Immediately take off all the paint and paper/plastic guard because spray paint dries quickly. You can see it also managed to seep through the paper and get on the mirror. Ugh.

If spray paint does get on your mirror, just take a razor and lightly scrape it off. It won’t do any damage if you hold it at an angle. (Look mom, I did my nails again!)

This is the part where I had to make a decision: leave the mirror completely white or stencil a design on it. I really wanted just a little stencil on each corner to make it pop, but I tested out my stencil on a piece of paper first and it turns out I suck at stenciling, so that was not an option. Then I created this really super awful mock up of what it would look like if I just taped a random pattern on the mirror and painted in the empty spots:

I used a white Yankee Candle bag inside out and that blue is actually the new color of the half bath, which I have yet to show you. I wanted to make the stencil or pattern in the same color as the half bath so the two rooms would match, and they would also match the movie room (when it’s repainted) and the office.

I actually really like the idea of this, it’s quirky and different without being too much (in my opinion). However, the bathroom has a lot going on already so after talking it out with Matt we decided that I’d just paint a coat of glossy white paint over the primer and we’d live with it for a few days before we decide if we want to add a pattern to it.

Here she is up and about! What do you think? A big improvement? Does she need an abstract paint job?

I think it really helps the room to have as much as possible painted a light color, the cream walls, the lack of a curtain, and all the white make it look so much better.

And just for reference, here’s the other side of the bathroom:

So what would you do- leave it clean and simple? Deck it out with some blue paint? I honestly can’t decide, but I am so glad it’s not silver anymore.

Dear Wallpaper, I hate you

Update: This is one of my first blog posts, yet somehow one of the most popular ones. Please excuse my poor small photos. 🙂

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how to remove wallpaper - a step by step tutorial

Things are really moving along quickly at the house these days! Tuesday after work the walls were prepped for dewallpapering:

  • Take down all the outlet and light switch covers and store them (and the screws) in a plastic baggy
  • Wallpaper essentially has 2 layers: the design layer (that you see) and the adhesive layer (that sticks it to the wall). Peel as much of the designed paper lay off as you can. There were two types of wallpaper on our walls, a patterned section and a checkered section. The patterned paper stripped down pretty easily, but the checkered part (death paper, as I call it) did not. It’s most likely that only the top layer of paper will come off when you’re peeling it, not all of it.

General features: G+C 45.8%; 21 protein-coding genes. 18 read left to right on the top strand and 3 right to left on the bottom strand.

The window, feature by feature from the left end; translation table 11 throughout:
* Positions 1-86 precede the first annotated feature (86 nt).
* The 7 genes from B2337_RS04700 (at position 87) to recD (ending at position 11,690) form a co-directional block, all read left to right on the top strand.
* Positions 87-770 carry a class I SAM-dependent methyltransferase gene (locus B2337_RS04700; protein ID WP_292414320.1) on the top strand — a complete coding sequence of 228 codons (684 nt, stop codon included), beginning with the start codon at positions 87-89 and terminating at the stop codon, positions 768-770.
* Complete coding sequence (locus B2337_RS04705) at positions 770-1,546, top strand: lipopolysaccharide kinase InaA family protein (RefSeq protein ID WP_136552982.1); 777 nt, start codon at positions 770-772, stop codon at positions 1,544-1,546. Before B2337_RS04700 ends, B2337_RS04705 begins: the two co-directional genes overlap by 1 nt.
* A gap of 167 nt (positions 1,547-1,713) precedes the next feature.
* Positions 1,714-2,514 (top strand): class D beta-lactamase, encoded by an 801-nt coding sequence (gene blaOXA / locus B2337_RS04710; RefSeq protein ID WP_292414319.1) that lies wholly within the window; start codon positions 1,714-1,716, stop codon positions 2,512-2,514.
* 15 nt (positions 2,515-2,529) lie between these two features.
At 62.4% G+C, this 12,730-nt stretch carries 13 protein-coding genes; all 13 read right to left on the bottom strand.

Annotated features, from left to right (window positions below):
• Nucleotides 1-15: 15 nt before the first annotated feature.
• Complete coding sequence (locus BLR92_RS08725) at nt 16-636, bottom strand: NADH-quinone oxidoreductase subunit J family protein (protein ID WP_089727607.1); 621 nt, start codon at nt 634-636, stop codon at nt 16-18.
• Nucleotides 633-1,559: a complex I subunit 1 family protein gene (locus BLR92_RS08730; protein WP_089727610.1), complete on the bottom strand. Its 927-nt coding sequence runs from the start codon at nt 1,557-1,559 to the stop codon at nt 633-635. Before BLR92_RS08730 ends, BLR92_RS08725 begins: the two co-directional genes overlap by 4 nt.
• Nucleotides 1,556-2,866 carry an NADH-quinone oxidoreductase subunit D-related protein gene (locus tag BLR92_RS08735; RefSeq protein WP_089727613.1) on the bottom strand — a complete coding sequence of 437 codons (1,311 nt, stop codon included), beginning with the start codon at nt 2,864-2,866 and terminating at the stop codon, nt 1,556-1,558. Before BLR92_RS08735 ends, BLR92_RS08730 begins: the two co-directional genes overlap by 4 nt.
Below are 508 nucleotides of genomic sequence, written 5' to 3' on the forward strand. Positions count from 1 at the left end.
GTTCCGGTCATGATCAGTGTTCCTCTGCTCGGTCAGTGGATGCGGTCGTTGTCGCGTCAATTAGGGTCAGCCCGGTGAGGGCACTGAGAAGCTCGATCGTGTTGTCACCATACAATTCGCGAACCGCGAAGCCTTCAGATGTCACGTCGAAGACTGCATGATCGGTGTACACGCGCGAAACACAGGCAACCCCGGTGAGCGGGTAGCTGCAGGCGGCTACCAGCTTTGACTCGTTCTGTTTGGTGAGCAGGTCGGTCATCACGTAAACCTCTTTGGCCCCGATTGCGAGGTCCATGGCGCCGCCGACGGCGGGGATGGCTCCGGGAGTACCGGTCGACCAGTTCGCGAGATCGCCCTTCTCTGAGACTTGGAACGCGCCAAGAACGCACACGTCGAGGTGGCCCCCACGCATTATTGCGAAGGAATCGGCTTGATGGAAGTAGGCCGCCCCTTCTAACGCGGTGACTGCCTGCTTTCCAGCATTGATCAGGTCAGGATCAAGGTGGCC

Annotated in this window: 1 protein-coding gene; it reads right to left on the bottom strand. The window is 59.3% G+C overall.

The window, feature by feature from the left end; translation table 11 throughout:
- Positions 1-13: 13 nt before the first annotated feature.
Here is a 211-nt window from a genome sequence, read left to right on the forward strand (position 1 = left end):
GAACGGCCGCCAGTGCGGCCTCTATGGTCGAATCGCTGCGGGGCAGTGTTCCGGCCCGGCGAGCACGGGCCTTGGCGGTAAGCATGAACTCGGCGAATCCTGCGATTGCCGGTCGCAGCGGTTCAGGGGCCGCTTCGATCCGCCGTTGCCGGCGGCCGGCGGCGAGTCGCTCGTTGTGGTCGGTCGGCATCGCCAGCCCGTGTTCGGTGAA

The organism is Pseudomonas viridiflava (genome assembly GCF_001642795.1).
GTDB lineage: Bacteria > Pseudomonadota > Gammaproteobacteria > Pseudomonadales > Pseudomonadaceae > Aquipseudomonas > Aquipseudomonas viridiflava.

• The more of the paper you can get off , the easier it is to get down the adhesive so don’t skip this step!

The next day we brought in our supplies:

  • DIF!
  • A paper tiger and a wall scraper
  • Some nice hot tea and a snack

Some people recommended using white vinegar instead of DIF, but the smell of it would have driven me crazy and DIF was basically odorless. Total cost of supplies was about $50, which made me cringe a bit, but I’m hoping when we see it all nicely painted I’ll feel better about it. DIF just mixes in a bucket with hot water and you’re ready to go, it’s pretty idiot proof which is great because I’ve never done anything even remotely close to this before.

First step, the paper tiger! Rawr! This little buddy tore tiny holes into the adhesive so that the DIF could get underneath it and work it’s magic. It worked really well but man oh man the sound it made could drive you crazy. All you do is go over the walls in a circular motion making as many holes as you can- the more the better. You don’t need to dig it in, because you don’t want to damage the wall underneath, so it’s not too awful. I’m not sure how well this picture shows it, but that’s the best shot I could get.

Once the whole area was scored we got to work with the DIF solution and the scraper. Be prepared to have it drip all up your arm, in your armpit, on your hair, all over your clothes… It’s a big giant sloppy mess but it works and it all sweeps up later. Luckily we only had one layer of wallpaper to get down. The drywall scrapes off too if you’re not careful, and we’re most likely going to have to spackle and sand before we can repaint those spots.

Strip by strip we sponged on the DIF and scraped off the paper– 5 hours each room, 10 hours total. We only took snack breaks because we knew if we didn’t get it all done we’d have to do it today and we never, ever, ever want to go through this process again.

But alas- TA DA! CYA WALLPAPER! After hours and hours and hours the sunroom and kitchen are completely dewallpapered.  Go into it knowing it’ll be messy and wet, and that it’ll take a very long time, and just get through it!

Here’s how the room is looking these days (links to all the how to’s are here):

sunroom